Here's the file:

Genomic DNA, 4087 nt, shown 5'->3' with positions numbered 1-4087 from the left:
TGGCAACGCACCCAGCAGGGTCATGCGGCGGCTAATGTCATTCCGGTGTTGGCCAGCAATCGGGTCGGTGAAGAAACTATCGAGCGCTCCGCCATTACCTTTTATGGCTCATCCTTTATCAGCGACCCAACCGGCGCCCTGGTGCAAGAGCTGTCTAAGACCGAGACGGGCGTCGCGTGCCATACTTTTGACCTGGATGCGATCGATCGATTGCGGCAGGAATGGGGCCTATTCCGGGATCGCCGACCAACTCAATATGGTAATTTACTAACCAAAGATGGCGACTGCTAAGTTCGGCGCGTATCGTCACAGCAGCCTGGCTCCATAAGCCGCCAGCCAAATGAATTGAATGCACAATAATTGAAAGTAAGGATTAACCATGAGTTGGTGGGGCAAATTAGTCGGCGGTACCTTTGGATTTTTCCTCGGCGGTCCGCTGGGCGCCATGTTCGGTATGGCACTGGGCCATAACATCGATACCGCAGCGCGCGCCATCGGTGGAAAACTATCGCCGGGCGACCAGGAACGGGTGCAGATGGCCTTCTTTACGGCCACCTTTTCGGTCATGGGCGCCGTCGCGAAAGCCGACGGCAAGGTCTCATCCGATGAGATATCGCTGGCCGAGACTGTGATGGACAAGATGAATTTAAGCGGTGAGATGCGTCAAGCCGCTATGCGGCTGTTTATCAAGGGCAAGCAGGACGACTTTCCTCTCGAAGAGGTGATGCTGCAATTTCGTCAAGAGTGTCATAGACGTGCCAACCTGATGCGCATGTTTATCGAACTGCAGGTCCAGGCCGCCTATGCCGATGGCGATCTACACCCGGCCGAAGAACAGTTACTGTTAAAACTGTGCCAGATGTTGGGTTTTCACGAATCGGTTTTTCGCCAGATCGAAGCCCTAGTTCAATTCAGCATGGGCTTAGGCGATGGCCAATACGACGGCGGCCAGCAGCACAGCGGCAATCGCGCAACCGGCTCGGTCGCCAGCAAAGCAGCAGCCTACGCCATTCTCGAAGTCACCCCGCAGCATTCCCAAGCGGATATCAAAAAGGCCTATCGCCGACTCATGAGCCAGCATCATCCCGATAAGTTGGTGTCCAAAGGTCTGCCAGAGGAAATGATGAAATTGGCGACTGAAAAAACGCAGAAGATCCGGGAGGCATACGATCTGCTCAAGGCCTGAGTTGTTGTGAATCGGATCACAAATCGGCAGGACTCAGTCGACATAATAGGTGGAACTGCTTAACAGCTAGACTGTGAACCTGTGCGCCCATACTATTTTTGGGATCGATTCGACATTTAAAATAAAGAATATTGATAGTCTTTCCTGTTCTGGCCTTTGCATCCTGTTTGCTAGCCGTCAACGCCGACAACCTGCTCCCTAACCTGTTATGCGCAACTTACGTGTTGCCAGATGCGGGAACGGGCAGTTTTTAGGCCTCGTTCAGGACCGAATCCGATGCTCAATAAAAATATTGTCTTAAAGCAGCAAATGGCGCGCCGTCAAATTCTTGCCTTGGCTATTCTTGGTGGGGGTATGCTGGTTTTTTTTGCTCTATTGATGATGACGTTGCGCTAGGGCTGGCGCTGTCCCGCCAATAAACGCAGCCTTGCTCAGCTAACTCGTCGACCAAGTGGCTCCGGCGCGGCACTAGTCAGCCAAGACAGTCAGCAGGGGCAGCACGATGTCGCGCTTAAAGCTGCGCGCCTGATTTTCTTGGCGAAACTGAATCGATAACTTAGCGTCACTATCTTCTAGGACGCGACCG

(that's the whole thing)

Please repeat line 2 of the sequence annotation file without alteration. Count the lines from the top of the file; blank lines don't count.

TGGCAACGCACCCAGCAGGGTCATGCGGCGGCTAATGTCATTCCGGTGTTGGCCAGCAATCGGGTCGGTGAAGAAACTATCGAGCGCTCCGCCATTACCTTTTATGGCTCATCCTTTATCAGCGACCCAACCGGCGCCCTGGTGCAAGAGCTGTCTAAGACCGAGACGGGCGTCGCGTGCCATACTTTTGACCTGGATGCGATCGATCGATTGCGGCAGGAATGGGGCCTATTCCGGGATCGCCGACCAACTCAATATGGTAATTTACTAACCAAAGATGGCGACTGCTAAGTTCGGCGCGTATCGTCACAGCAGCCTGGCTCCATAAGCCGCCAGCCAAATGAATTGAATGCACAATAATTGAAAGTAAGGATTAACCATGAGTTGGTGGGGCAAATTAGTCGGCGGTACCTTTGGATTTTTCCTCGGCGGTCCGCTGGGCGCCATGTTCGGTATGGCACTGGGCCATAACATCGATACCGCAGCGCGCGCCATCGGTGGAAAACTATCGCCGGGCGACCAGGAACGGGTGCAGATGGCCTTCTTTACGGCCACCTTTTCGGTCATGGGCGCCGTCGCGAAAGCCGACGGCAAGGTCTCATCCGATGAGATATCGCTGGCCGAGACTGTGATGGACAAGATGAATTTAAGCGGTGAGATGCGTCAAGCCGCTATGCGGCTGTTTATCAAGGGCAAGCAGGACGACTTTCCTCTCGAAGAGGTGATGCTGCAATTTCGTCAAGAGTGTCATAGACGTGCCAACCTGATGCGCATGTTTATCGAACTGCAGGTCCAGGCCGCCTATGCCGATGGCGATCTACACCCGGCCGAAGAACAGTTACTGTTAAAACTGTGCCAGATGTTGGGTTTTCACGAATCGGTTTTTCGCCAGATCGAAGCCCTAGTTCAATTCAGCATGGGCTTAGGCGATGGCCAATACGACGGCGGCCAGCAGCACAGCGGCAATCGCGCAACCGGCTCGGTCGCCAGCAAAGCAGCAGCCTACGCCATTCTCGAAGTCACCCCGCAGCATTCCCAAGCGGATATCAAAAAGGCCTATCGCCGACTCATGAGCCAGCATCATCCCGATAAGTTGGTGTCCAAAGGTCTGCCAGAGGAAATGATGAAATTGGCGACTGAAAAAACGCAGAAGATCCGGGAGGCATACGATCTGCTCAAGGCCTGAGTTGTTGTGAATCGGATCACAAATCGGCAGGACTCAGTCGACATAATAGGTGGAACTGCTTAACAGCTAGACTGTGAACCTGTGCGCCCATACTATTTTTGGGATCGATTCGACATTTAAAATAAAGAATATTGATAGTCTTTCCTGTTCTGGCCTTTGCATCCTGTTTGCTAGCCGTCAACGCCGACAACCTGCTCCCTAACCTGTTATGCGCAACTTACGTGTTGCCAGATGCGGGAACGGGCAGTTTTTAGGCCTCGTTCAGGACCGAATCCGATGCTCAATAAAAATATTGTCTTAAAGCAGCAAATGGCGCGCCGTCAAATTCTTGCCTTGGCTATTCTTGGTGGGGGTATGCTGGTTTTTTTTGCTCTATTGATGATGACGTTGCGCTAGGGCTGGCGCTGTCCCGCCAATAAACGCAGCCTTGCTCAGCTAACTCGTCGACCAAGTGGCTCCGGCGCGGCACTAGTCAGCCAAGACAGTCAGCAGGGGCAGCACGATGTCGCGCTTAAAGCTGCGCGCCTGATTTTCTTGGCGAAACTGAATCGATAACTTAGCGTCACTATCTTCTAGGACGCGACCG